Would you be kicked out of the party for not bringing anything? Probably not. Because the social contract goes both ways. It would be unreasonable for the host to kick someone out of a dinner party for not bringing anything particularly if they hadn’t asked for anything specifically. The social contract is simply a way to show you have respect for your fellow humans.

These unwritten rules–to which we have all silently agreed–are what form the foundation of a functioning society. It’s why we aren’t fighting in the streets and setting fire to one another’s homes. 

Of course, those are extreme consequences and what it takes to maintain the social contract is much smaller and more nuanced. 

The Binding Social Contract


George has many rants regarding the social contract. His most famous is when he and Kramer are trying to pick up Elaine and Jerry from the airport and the flight keeps changing airports. At one point Kramer wants to head back and George says, “Kramer! You cannot abandon people in the middle of an airport pickup! It’s a binding social contract. We must go forward, not back.”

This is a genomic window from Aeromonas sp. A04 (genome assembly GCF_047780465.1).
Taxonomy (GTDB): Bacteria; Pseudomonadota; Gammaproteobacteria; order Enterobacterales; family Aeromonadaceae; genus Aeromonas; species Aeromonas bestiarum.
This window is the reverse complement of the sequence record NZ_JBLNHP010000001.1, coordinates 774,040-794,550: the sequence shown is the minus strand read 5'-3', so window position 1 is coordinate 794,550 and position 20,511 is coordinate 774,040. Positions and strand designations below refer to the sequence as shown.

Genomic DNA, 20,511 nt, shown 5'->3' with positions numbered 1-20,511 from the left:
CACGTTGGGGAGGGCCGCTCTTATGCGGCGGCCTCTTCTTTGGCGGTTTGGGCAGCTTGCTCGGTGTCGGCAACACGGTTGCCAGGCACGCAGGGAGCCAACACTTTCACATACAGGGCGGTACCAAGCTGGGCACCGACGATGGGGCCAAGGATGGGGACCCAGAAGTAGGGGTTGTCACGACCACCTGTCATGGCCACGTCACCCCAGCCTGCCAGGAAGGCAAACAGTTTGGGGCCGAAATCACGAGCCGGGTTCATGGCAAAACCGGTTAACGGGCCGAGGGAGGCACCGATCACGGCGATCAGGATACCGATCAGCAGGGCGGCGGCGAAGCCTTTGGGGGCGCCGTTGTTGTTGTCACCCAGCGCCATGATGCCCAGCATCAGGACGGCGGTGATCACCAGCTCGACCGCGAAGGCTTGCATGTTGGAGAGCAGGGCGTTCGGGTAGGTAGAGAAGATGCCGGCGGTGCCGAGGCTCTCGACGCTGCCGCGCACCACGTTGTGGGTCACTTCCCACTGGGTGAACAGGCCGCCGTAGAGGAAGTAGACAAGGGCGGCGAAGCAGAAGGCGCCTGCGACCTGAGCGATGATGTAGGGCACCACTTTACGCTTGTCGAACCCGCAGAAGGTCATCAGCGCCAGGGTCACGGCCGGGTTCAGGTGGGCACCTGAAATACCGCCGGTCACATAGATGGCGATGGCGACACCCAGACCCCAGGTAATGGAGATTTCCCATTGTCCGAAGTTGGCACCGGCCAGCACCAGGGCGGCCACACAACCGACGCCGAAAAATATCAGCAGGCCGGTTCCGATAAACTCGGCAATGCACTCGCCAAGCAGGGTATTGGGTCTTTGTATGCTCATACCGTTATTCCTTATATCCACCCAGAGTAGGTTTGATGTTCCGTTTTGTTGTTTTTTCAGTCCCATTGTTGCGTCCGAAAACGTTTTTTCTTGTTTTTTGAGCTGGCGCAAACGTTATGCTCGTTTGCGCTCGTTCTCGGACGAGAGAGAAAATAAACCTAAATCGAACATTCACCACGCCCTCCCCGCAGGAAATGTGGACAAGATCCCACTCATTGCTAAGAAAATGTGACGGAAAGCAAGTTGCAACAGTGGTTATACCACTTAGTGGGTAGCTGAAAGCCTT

There are many examples of this throughout the show’s nine seasons and 180 episodes. 

Here are a few:

In “The Chinese Restaurant” episode, George is trying to use the public phone to call his girlfriend and the man currently on the phone repeatedly ignores George and stays on the phone for a long time. After getting off the phone, he does not alert George and someone else gets on the phone right as George notices it is available and tries to use it. 

Rule: When using a public device, if someone indicates they would like to use it next, you should acknowledge them and ideally let them know when you’re done so they can use it next.

Quote: George Costanza – You know, we’re living in a society! We’re supposed to act in a civilized way!

In “The Pen” episode, Jerry and Elaine travel to Florida to visit Jerry’s parents, Helen and Morty. One of their neighbors, Jack, comes over and takes out a pen and notes that astronauts use it in space because it can write upside down. Jerry shows interest in the pen and Jack offers to give it to Jerry. Jerry refuses profusely, but Jack wears him down and Jerry finally agrees to keep it. This single incident wreaks havoc on Helen and Morty’s quiet but rigid life in the Florida retirement community. Soon, calls are coming in from neighbors asking why Jerry took Jack’s favorite pen. Jerry immediately returns the pen, but the damage has been done. One thing leads to another and a fight breaks out between Morty and Jack.